Like Kurt Vonnegut (blessings upon his name), Murakami is getting repetitive with age. (Did A Man Without a Country contain anything we hadn’t read before?) The direct lines between Murakami’s life and fiction are clearer now than they used to be, and themes forming between books (cats, books, music, sex, stir fry, physical deformities, dreams-with-real-consequences, men stuck in wells) are getting easier to track. Aomame, the assassin-protagonist of 1Q84, is clearly based off of Murakami’s own physical therapist, whom he described at length in Running. (A tiny woman who stretches stiff gym-going men? Who uses surprising levels of force to bend and pull stubborn muscles into submission? Who toils and works until both the masseuse and the massaged are drenched in sweat from exertion? Wait a second, we’ve seen this before!) We can see Running’s real gym masseuse in Tokyo transform into Aomame in 1Q84 in the same way we can see a woman with six fingers pop up in Wind-Up Bird and again in Colorless, or in the same way Tengo’s orgasm with Fuka-Eri in 1Q84 results in Aomame getting pregnant while Tsukuru’s dream of sex with Shiro may have resulted in something strangely tragic happening to her in real life (it’s a spoiler alert if I say what this is). In Murakami’s world, the same weird story often gets told, but each time it’s revealed in a markedly different way.
Like the bulk of his characters, Murakami feels most comfortable when treading regular ground, but that doesn’t mean I don’t like reading it every time. Ultimately, what I liked the most about Colorless was how it showed Murakami evolving as a person. Colorless was clearly written by a middle-aged man who has his own struggles with aging and death, and who understands that the past, no matter how painful, can never be completely changed. His characters are getting deeper too: Tsukuru is a thoughtful guy, whose pilgrimage (even if it wasn’t initially his idea) is done with a sense of purpose and commitment. He’s less swept along by the winds of fate, as so many of Murakami’s characters have been before, than he is actively trying to understand his own past, and his confrontations with his former friends are deliberate and calm.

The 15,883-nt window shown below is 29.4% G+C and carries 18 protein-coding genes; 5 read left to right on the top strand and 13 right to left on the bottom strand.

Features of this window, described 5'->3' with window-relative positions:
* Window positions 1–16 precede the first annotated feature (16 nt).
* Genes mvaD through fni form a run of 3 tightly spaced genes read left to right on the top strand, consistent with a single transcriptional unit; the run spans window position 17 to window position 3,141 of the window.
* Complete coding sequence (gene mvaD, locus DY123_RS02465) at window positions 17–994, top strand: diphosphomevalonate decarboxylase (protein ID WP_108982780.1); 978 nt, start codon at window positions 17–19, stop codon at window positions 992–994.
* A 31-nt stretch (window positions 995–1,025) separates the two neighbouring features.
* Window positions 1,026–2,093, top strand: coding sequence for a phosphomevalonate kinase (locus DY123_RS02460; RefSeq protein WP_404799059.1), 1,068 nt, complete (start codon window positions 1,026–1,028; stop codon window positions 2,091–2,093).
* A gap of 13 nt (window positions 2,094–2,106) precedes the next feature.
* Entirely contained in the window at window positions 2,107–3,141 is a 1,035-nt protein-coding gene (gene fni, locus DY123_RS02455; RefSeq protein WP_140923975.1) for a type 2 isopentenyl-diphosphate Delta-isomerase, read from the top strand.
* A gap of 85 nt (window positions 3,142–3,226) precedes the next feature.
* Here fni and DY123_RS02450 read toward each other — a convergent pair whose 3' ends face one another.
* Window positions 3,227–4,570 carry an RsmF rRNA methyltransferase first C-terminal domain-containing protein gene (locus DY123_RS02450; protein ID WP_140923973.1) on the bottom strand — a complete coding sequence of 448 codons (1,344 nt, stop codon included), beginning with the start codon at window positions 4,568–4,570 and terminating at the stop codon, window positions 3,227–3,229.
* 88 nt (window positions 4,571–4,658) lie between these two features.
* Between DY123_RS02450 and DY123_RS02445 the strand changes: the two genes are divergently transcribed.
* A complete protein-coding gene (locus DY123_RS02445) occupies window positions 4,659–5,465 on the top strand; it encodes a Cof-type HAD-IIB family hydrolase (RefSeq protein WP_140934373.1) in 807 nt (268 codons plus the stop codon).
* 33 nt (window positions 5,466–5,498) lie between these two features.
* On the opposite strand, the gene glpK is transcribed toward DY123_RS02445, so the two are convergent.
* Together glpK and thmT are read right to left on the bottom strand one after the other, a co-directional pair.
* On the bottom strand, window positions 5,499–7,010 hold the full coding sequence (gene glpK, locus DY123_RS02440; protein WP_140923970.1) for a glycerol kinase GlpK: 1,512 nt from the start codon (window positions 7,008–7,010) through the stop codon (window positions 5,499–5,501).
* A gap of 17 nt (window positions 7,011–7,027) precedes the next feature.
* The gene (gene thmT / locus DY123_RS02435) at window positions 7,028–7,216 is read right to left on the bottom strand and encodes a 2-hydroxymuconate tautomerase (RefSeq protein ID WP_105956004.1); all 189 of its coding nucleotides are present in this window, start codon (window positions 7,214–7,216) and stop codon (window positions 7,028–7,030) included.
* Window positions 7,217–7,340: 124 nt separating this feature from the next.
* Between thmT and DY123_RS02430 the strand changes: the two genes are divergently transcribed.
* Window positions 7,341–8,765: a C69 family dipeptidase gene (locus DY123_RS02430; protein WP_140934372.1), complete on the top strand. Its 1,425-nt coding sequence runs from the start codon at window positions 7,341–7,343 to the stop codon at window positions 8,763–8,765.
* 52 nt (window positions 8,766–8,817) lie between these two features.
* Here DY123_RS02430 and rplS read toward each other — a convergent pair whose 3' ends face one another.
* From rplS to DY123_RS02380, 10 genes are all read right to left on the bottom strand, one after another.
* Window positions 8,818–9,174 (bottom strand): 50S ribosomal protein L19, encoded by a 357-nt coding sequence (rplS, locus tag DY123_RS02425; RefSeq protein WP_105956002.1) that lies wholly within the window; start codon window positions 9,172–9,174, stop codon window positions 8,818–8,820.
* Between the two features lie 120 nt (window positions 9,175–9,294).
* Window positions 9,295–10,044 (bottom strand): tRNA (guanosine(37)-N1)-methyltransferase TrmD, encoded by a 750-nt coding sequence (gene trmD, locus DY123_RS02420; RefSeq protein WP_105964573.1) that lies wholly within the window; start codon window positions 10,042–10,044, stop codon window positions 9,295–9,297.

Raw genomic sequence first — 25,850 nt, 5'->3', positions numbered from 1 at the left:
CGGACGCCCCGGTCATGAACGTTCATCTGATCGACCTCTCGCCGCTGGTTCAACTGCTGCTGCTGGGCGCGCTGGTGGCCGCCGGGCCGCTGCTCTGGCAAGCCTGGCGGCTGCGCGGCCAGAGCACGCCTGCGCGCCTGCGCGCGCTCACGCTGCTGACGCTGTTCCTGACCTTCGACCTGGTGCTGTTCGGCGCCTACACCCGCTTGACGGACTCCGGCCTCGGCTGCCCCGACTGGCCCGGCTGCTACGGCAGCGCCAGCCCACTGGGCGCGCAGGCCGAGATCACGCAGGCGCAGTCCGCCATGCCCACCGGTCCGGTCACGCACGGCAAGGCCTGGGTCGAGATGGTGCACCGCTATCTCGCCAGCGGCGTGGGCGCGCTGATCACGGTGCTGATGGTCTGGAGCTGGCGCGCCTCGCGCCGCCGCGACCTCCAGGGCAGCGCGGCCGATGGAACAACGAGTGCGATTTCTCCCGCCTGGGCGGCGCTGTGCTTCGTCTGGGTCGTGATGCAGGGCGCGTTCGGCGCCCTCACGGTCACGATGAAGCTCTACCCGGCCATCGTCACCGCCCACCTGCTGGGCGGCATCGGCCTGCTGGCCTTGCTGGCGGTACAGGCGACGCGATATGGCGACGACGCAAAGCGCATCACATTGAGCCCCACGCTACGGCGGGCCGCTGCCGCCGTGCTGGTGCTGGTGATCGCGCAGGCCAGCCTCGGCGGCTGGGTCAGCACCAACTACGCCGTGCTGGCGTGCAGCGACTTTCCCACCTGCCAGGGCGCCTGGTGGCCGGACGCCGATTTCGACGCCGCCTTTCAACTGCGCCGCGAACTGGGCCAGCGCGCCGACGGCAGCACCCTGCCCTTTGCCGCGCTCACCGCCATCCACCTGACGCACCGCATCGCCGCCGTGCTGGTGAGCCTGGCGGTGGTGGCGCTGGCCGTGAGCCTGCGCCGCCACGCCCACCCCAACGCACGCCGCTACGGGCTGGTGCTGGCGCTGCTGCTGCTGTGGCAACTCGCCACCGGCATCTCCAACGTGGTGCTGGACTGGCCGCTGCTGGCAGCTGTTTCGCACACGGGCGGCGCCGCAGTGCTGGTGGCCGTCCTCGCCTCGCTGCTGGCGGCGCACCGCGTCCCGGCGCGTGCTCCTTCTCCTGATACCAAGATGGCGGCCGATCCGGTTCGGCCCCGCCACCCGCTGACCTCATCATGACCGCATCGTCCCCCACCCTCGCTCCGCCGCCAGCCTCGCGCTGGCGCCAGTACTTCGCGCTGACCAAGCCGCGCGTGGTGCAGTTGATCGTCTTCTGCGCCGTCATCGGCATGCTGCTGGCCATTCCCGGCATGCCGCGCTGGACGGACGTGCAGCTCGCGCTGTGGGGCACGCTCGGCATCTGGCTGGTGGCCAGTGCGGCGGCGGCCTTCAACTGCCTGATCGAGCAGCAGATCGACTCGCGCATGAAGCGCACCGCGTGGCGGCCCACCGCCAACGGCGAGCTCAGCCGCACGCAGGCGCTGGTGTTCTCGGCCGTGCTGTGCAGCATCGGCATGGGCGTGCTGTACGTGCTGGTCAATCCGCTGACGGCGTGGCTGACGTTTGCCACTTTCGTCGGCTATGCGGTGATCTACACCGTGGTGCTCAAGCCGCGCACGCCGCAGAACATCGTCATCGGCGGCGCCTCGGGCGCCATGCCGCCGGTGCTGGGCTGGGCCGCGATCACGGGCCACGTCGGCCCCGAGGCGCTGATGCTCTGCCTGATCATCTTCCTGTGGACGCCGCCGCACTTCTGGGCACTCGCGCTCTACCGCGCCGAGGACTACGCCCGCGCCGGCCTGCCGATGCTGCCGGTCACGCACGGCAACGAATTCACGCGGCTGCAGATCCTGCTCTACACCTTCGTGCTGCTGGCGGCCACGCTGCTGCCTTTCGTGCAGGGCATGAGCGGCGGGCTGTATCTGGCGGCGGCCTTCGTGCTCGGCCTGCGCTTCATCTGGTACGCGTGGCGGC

Perhaps this is suggestive of Murakami’s own more purposeful track in life, or at least of the maturity that comes with advancing age. Would a younger Murakami have written a character like Tsukuru, who willingly confronts those who unceremoniously dismissed him years before? Would anyone under the age of 65 be comfortable doing such a thing? For me, at less than half of Murakami’s age, the idea of confronting those who hurt me in the past is terrifying, but perhaps I’m still too young to be judicious about such things. I’d rather lick my wounds than have the cojones to understand why people were once dicks, and this could be the difference between a novel from a 31-year-old versus an aging baby boomer like Murakami. Despite the book returning to his ever-present themes, a younger Murakami could never have written Tsukuru. He could only appear from a more mature, evolved voice.
Ultimately, despite treading this familiar ground, Colorless Tsukuru Tazaki and His Years of Pilgrimage will hardly disappoint any Murakami devotee. You can’t separate a writer from his or her themes, and why would you want to? After all, there are probably a dozen literature Ph.D.s whose degrees wouldn’t exist if Murakami didn’t write the way he does. And the world Murakami has created is a good one, a place that millions of readers regularly like to call home. In spite of, or perhaps because of, the things we see can expect to see, Murakami has created a pleasant, often exciting and certainly always perplexing place, where readers can walk on cat-like feet, alone in moments of quiet contemplation, while cooking a simple meal out of whatever they can find in the fridge.-Emily Dufton